No child 1 [Reference]
1 Child 1.31 (0.81 to 1.80) 1.10 (0.55 to 1.64)
≥2 Children 2.40 (1.79 to 3.00) 1.96 (1.25 to 2.68)
Aged 35–49 y
No child 1 [Reference]
1 Child 0.78 (−0.04 to 1.61) 0.72 (−0.09 to 1.52)
≥2 Children 2.00 (1.24 to 2.75) 1.76 (0.97 to 2.54)
Rural Residence
Aged 15–24 y
No child 1 [Reference]
1 Child 2.35 (1.75 to 2.94) 2.53 (1.38 to 3.68)
≥2 Children 3.60 (2.51 to 4.70) 4.01 (2.47 to 5.56)
Aged 25–34 y
No child 1 [Reference]
1 Child 1.48 (0.53 to 2.43) 1.52 (0.41 to 2.63)
≥2 Children 2.06 (1.02 to 3.10) 2.39 (0.98 to 3.81)
Aged 35–49 y
No child 1 [Reference]
1 Child 1.05 (−0.68 to 2.78) 0.39 (−1.34 to 2.12)
≥2 Children 1.65 (0.13 to 3.16) 0.98 (−0.59 to 2.54)

a Adjusted by education in years (in quartiles), wealth index (in quintiles), mother’s age in years, marital status, type of area of residence, television viewing, current use of contraception, mother’s age when she had first child, duration of breastfeeding in last child younger than 5, type of delivery of last child younger than 5.


Return to your place in the textTable 3. Prevalence Ratios for Parity and Overweight, Obesity, and Overweight/Obesity, by Age Group and Area of Residence of Mother, Peru’s Demographic and Health Survey, 2012a
Characteristic Overweight Obesity Overweight/Obesity
Crude Adjusteda Crude Adjusteda Crude Adjusteda
Urban Residence
Aged 15–24 y
No children 1 [Reference]
1 Child 1.74 (1.45–2.08) 1.14 (0.77–1.68) 2.38 (1.56– 3.65) 0.77 (0.33–1.80) 1.70 (1.45–2.00) 1.08 (0.77–1.50)
≥2 Children 2.44 (1.92–3.08) 1.45 (0.90–2.34) 2.19 (1.25–3.86) 0.57 (0.17–1.95) 2.15 (1.75–2.64) 1.27 (0.83–1.95)
Aged 25–34 y
No children 1 [Reference]
1 Child 1.41 (1.22–1.63) 1.23 (0.96–1.58) 1.39 (1.08–1.81) 0.99 (0.60–1.63) 1.31 (1.17–1.46) 1.14 (0.94–1.39)
≥2 Children 1.56 (1.35–1.80) 1.31 (0.97–1.76) 2.16 (1.68–2.78) 1.32 (0.73–2.38) 1.49 (1.33–1.67) 1.23 (0.97–1.56)
Aged 35–49 y
No children 1 [Reference]
1 Child 1.27 (1.03–1.57) 1.21 (0.96–1.53) 1.35 (1.03–1.76) 1.18 (0.87–1.60) 1.20 (1.04–1.38) 1.14 (0.98–1.33)
≥2 Children 1.52 (1.26–1.83) 1.38 (1.09–1.74) 1.92 (1.51–2.45) 1.55 (1.13–2.13) 1.40 (1.23–1.58) 1.28 (1.09–1.49)
Rural Residence
Aged 15–24 y
No children 1 [Reference]
1 Child 1.95 (1.54–2.47) 2.03 (1.18–3.51) 9.24 (5.12–16.66) 3.90 (1.13–13.43) 2.14 (1.75–2.60) 2.01 (1.28–3.16)
≥2 Children 2.50 (1.91 – 3.27) 2.96 (1.57–5.59) 12.95 (6.76–24.81) 6.57 (1.67 – 25.86) 2.66 (2.12–3.33) 2.68 (1.57–4.58)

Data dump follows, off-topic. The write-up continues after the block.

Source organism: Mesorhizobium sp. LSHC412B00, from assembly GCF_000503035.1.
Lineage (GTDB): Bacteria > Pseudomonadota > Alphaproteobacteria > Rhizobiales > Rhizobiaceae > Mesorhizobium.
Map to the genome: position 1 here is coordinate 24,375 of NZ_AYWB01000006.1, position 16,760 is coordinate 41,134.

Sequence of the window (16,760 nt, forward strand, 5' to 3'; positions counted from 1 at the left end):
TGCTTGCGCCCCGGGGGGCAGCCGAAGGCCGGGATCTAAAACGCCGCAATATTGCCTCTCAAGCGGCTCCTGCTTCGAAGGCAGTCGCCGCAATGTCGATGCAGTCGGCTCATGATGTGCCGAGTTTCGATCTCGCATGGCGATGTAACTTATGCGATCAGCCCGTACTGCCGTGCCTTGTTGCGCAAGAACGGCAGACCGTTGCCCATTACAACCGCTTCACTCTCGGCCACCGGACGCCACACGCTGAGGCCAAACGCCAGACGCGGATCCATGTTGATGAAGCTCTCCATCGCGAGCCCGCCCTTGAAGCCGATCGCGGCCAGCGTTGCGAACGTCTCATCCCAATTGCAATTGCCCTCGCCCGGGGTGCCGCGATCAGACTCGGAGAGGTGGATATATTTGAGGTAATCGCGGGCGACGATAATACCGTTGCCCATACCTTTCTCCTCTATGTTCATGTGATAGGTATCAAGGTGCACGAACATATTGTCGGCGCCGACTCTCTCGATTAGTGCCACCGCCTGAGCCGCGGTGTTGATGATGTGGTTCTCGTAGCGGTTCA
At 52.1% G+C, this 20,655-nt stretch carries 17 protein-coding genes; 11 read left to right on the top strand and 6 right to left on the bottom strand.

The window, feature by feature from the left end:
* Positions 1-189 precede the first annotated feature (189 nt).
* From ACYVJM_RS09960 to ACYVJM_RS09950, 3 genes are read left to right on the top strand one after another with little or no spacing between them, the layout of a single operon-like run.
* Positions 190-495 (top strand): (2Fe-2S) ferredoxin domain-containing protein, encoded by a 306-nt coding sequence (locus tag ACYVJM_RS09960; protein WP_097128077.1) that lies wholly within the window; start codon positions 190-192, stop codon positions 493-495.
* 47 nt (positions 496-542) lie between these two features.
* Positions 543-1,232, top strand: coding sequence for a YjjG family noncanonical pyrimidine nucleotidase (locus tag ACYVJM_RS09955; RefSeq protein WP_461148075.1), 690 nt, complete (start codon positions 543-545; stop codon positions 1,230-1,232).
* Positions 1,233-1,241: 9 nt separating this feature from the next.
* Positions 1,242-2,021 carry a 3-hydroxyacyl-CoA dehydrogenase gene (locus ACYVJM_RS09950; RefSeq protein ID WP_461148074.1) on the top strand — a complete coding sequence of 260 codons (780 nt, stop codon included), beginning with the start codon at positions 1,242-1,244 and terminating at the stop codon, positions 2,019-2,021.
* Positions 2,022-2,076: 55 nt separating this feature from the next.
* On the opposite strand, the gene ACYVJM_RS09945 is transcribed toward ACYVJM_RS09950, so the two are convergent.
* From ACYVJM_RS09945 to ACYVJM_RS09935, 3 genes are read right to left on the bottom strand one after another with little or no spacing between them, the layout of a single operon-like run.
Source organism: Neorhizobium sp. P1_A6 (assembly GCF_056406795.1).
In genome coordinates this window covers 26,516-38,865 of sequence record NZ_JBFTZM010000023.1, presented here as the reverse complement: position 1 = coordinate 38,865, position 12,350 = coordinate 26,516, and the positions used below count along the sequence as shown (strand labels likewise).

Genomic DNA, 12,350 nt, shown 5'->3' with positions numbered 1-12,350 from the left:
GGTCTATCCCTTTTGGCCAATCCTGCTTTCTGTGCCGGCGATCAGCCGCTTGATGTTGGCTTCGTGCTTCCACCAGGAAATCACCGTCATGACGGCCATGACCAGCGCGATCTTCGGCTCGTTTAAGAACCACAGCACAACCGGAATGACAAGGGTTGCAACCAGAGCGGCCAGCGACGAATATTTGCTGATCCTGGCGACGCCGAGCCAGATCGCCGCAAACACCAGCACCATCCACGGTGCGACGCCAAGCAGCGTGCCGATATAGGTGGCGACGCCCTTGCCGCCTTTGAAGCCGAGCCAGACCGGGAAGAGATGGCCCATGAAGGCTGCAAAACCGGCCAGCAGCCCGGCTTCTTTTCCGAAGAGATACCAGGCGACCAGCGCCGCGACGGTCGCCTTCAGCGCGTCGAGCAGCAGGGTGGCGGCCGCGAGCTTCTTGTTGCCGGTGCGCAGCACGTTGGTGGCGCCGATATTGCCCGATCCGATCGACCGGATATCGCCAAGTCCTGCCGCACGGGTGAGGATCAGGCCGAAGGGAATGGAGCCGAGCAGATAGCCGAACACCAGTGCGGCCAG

Aged 25–34 y
No children 1 [Reference]
1 Child 1.13 (0.84–1.53) 1.44 (0.94–2.22) 2.09 (1.18–3.68) 2.37 (1.09–5.17) 1.22 (0.95–1.56) 1.53 (1.09–2.13)
≥2 Children 1.46 (1.13–1.88) 1.95 (1.09–3.50) 2.75 (1.62–4.68) 3.33 (1.34–8.29) 1.49 (1.20–1.84) 1.91 (1.23–2.95)
Aged 35–49 y
No children 1 [Reference]
1 Child 1.47 (0.97–2.22) 1.19 (0.67–2.12) 1.95 (0.90–4.22) 1.32 (0.51–3.43) 1.43 (1.02–2.01) 1.17 (0.73–1.87)
≥2 Children 1.61 (1.13–2.30) 1.14 (0.65–2.02) 2.45 (1.19–5.08) 1.36 (0.48–3.85) 1.57 (1.15–2.13) 1.17 (0.73–1.87)

a Adjusted by education in years (in quartiles), wealth index (in quintiles), mother’s age in years, marital status, type of area of residence, television viewing, current use of contraception, mother’s age when she had first child, duration of breastfeeding in last child younger than 5, type of delivery of last child younger than 5.




Appendix A. Region by Human Development Index, 2012. Source: PNUD Peru (based on National Institute of Statistics and Information, Ministry of Finance, Ministry of Education of Peru)
Region Human Development Index
Huancavelica 0.2962
Ayacucho 0.3336
Apurímac 0.3444
Huánuco 0.3746
Cajamarca 0.3773
Amazonas 0.3846
Puno 0.3942
Loreto 0.3977
Pasco 0.4114
Ucayali 0.4324
Piura 0.4379
San Martin 0.4408
Ancash 0.4429
Cusco 0.4434
Junín 0.4539
Lambayeque 0.4617
La Libertad 0.4653
Tumbes 0.5184
Ica 0.5351
Tacna 0.5553
Madre de Dios 0.5582
Arequipa 0.5781
Callao 0.5863
Moquegua 0.6215
Lima 0.634


Appendix B. Prenatal Control Number According to Age Group
Age Groupᵃ Women With 1 Child, % P Value Women With ≥2 Children P Value
No Controls 1–3 ≥4 No Controls 1–3 ≥4
Urban and rural areas
15–24 1.07 6.28 92.65 <.001 1.28 8.56 90.15 .14
25–34 0.16 2.31 97.53 0.54 4.13 95.34
35–49 0.23 1.41 98.36 0.57 5.59 93.84
Urban areas
15–24 0.83 5.22 93.95 <.001 0.79 8.51 90.7 .12
25–34 0.18 2.31 97.5 0.56 4.54 94.89
35–49 0.26 0.3 99.45 0.57 5.44 93.98
Rural areas
15–24 1.88 9.72 88.4 .19 2.72 8.72 88.57 .03
25–34 0 2.3 97.69 0.42 2.22 97.36
35–49 0 12.37 87.63 0.56 6.45 92.99

ᵃ Proportion by variable was calculated by using the expansion factor of the original sampling design of the survey.